The Georgetown University Student Association (GUSA) Senate voted against holding yet another student referendum to restructure GUSA at an April 4 meeting.
The proposed referendum, which fell short of passing by two votes, would create policy committees and appoint student representatives to university boards, councils and committees. The goal of the proposal was to restructure GUSA to be more accessible, as well as increase involvement and participation in the organization.
Restructuring through a student referendum is the best way to make meaningful changes to GUSA, according to GUSA Senator Bora Balçay (SFS ’23), who introduced the bill.
“I think the biggest problem that we face right now is an excess of bureaucracy and a lack of direction,” Balçay said in an interview with The Hoya. “Few people in a very large organization are dedicated to the actual path, and unless we fundamentally change how we do things, I don’t think that can be solved. I think it is very easy to get involved on the ground level, but I think it is impossible, if you’re a dedicated person, to be satisfied with the institutional constraints of the organization.”
Still, GUSA Senator Zev Burton (SFS ’22), who voted against the referendum, said the primary issue with GUSA is not its structure, but rather low involvement from current members.
“When you have a third of senators not showing up, that’s as big a red flag,” Burton told The Hoya. “The real issue here isn’t students wanting to be a part of GUSA. It’s just that once they’re part of it, once they have that title of senator, they don’t actually show up. Restructuring doesn’t get rid of the lack of willingness to show up and do the work like that.”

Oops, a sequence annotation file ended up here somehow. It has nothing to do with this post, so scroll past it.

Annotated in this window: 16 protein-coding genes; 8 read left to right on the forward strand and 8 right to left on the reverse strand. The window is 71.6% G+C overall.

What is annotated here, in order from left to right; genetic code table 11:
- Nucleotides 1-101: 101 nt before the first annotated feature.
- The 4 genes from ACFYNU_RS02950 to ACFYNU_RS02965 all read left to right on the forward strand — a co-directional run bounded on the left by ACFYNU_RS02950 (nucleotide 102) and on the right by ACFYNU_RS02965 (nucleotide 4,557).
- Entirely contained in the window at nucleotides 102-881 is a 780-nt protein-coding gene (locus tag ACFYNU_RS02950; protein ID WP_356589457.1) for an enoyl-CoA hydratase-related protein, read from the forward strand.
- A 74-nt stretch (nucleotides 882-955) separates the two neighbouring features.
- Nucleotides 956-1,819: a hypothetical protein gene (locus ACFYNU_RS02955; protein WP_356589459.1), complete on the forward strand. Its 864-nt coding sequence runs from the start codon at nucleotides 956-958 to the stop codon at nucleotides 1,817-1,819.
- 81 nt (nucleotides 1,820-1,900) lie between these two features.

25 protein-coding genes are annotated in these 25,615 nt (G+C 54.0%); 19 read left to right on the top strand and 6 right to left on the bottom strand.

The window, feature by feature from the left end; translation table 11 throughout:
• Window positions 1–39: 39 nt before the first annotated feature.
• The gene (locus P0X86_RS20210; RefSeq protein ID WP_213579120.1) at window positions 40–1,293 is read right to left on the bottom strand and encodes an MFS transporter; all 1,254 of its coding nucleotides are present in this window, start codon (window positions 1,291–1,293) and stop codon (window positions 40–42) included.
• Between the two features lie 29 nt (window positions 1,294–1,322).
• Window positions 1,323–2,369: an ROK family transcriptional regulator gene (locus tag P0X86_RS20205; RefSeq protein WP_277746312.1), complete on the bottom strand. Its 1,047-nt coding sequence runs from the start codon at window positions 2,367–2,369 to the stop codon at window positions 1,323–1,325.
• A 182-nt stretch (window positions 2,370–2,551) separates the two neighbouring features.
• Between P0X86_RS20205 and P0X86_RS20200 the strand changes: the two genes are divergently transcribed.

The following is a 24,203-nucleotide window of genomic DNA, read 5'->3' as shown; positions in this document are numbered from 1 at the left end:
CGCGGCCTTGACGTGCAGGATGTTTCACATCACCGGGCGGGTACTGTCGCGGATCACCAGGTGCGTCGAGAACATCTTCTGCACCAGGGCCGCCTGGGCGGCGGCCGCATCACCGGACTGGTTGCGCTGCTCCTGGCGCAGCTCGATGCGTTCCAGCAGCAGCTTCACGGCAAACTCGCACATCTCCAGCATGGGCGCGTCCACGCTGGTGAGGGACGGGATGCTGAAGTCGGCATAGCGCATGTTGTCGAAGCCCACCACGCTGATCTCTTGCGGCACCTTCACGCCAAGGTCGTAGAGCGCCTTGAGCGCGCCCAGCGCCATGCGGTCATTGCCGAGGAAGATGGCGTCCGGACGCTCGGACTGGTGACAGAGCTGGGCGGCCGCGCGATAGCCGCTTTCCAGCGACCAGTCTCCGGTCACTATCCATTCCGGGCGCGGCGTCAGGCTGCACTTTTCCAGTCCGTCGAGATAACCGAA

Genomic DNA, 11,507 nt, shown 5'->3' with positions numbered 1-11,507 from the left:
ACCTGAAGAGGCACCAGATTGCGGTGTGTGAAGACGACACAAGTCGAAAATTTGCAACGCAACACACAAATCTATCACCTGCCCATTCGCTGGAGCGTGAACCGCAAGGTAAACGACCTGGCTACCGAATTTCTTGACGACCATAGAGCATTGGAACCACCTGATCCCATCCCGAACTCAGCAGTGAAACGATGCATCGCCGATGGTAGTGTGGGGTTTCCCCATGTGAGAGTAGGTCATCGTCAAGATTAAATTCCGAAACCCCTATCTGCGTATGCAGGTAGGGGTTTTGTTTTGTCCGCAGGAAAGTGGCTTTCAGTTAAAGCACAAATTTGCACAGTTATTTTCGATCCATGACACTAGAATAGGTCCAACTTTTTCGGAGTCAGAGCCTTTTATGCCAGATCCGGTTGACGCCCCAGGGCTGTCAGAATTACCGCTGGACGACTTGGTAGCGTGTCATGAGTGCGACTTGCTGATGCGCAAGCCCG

GUSA previously attempted to restructure itself through a student referendum that failed Nov. 7 due to lack of student turnout, with only 20.11% of the student body voting in the election, which fell short of the required 25%.
Unlike the previous referendum, which called to abolish the GUSA Senate and Executive and replace the bodies with a student activist assembly, the most recent proposal would have maintained the GUSA Senate and Executive.
If the recent referendum had gone to the student body and succeeded, it would have increased enthusiasm for GUSA, thus promoting student involvement in the organization, according to Balçay.
“We would have seen a lot more excitement around elections in the first place. Also, we would have a lot more dedication and a lower turnover rate,” Balçay said. “As is, too many people are on tasks that really don’t make sense and don’t really deserve their time.”
However, Burton said that the referendum failing to make it out of the Senate is a victory for both GUSA and the student body.
“I think it was rushed, and I think it would be too embarrassing if it were to have gone to the student body and failed again,” Burton said. “I think the student body has already weighed in. Let’s move on. Let’s start working on getting textbooks into people’s hands and getting laptops — stuff we can actually change. If we want to improve the perception of GUSA, doing internal restructuring isn’t going to solve that issue.”
GUSA President Kole Wolfe (SFS ’24), who remains in favor of GUSA restructuring, said it is necessary for the organization to effectively serve students.
“Some senators believed that we would not be able to reach the minimum number of votes needed to pass a referendum, and said that this failure would be ‘embarrassing’ for GUSA,” Wolfe wrote to The Hoya. “I believe in, and vocalized, the notion that we should be more concerned about be able to fulfill our duty to adequately provide for student need instead of public opinion surrounding GUSA, especially when we are already generally viewed in an unfavorable light.”
Wolfe said GUSA leadership plans to reintroduce similar legislation again in the fall and will focus on internal reform in the meantime.